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Nat Neurosci. 2011 Mar;14(3):305-13. doi: 10.1038/nn.2755. Epub 2011 Feb 6.

Phosphorylation of SCG10/stathmin-2 determines multipolar stage exit and neuronal migration rate.

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Turku Centre for Biotechnology, Åbo Akademi University and University of Turku, Turku, Finland.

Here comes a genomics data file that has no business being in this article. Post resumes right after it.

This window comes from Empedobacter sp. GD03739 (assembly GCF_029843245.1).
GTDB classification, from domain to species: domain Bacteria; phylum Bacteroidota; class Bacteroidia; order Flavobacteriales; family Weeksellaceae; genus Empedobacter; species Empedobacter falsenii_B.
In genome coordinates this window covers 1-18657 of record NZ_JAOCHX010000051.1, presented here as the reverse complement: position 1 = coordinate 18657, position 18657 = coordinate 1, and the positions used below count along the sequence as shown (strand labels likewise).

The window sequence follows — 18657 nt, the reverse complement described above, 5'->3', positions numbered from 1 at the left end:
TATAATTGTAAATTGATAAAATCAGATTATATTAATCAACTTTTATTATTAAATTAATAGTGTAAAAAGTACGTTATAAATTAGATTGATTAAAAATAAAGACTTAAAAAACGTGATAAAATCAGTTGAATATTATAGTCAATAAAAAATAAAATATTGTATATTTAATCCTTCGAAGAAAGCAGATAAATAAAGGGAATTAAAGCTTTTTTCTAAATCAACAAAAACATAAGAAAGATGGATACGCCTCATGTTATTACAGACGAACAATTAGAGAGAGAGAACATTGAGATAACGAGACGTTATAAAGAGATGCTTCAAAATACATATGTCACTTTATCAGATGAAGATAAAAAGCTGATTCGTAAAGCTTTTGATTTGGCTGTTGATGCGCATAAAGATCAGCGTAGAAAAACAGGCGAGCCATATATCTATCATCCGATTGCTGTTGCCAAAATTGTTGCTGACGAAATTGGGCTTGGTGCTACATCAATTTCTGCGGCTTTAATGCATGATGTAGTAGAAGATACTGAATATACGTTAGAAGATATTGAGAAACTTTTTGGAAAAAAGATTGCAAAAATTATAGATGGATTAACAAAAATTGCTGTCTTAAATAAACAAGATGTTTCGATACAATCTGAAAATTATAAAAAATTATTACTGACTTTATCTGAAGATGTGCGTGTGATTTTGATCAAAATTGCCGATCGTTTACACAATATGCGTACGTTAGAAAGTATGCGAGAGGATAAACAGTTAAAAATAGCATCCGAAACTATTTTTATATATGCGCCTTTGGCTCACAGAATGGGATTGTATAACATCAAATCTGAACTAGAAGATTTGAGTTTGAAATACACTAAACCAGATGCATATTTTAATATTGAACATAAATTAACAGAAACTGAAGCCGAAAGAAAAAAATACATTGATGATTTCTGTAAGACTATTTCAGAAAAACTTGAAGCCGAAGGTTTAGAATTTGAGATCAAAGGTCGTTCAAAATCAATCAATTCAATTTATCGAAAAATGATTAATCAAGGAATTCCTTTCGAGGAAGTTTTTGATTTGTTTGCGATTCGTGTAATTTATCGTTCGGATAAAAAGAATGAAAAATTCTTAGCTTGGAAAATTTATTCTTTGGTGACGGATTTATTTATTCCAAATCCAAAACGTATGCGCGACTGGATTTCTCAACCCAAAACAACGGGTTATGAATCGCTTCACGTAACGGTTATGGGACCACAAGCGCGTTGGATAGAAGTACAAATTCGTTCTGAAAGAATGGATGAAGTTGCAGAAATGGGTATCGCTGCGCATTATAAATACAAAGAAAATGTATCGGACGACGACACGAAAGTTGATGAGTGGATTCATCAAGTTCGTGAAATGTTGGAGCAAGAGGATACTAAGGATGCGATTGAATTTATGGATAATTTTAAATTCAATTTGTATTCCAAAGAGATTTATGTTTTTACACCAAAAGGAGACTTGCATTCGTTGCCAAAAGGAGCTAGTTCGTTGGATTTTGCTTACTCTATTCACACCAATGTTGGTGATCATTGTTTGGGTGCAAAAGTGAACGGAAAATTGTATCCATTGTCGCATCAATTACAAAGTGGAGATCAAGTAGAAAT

Cell migration is the consequence of the sum of positive and negative regulatory mechanisms. Although appropriate migration of neurons is a principal feature of brain development, the negative regulatory mechanisms remain obscure. We found that JNK1 was highly active in developing cortex and that selective inhibition of JNK in the cytoplasm markedly increased both the frequency of exit from the multipolar stage and radial migration rate and ultimately led to an ill-defined cellular organization. Moreover, regulation of multipolar-stage exit and radial migration in Jnk1(-/-) (also known as Mapk8) mice, resulted from consequential changes in phosphorylation of the microtubule regulator SCG10 (also called stathmin-2). Expression of an SCG10 mutant that mimics the JNK1-phosphorylated form restored normal migration in the brains of Jnk1(-/-) mouse embryos. These findings indicate that the phosphorylation of SCG10 by JNK1 is a fundamental mechanism that governs the transition from the multipolar stage and the rate of neuronal cell movement during cortical development.

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